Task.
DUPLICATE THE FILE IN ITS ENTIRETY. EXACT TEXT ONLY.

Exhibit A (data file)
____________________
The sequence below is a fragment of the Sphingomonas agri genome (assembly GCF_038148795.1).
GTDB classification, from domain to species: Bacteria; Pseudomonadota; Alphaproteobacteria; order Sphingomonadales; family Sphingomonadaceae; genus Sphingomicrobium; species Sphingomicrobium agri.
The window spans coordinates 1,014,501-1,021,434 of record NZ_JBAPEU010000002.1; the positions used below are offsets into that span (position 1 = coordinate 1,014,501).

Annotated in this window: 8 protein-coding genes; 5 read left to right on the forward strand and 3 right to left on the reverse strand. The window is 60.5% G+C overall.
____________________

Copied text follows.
The sequence below is a fragment of the Sphingomonas agri genome (assembly GCF_038148795.1).
GTDB classification, from domain to species: Bacteria; Pseudomonadota; Alphaproteobacteria; order Sphingomonadales; family Sphingomonadaceae; genus Sphingomicrobium; species Sphingomicrobium agri.
The window spans coordinates 1,014,501-1,021,434 of record NZ_JBAPEU010000002.1; the positions used below are offsets into that span (position 1 = coordinate 1,014,501).

Annotated in this window: 8 protein-coding genes; 5 read left to right on the forward strand and 3 right to left on the reverse strand. The window is 60.5% G+C overall.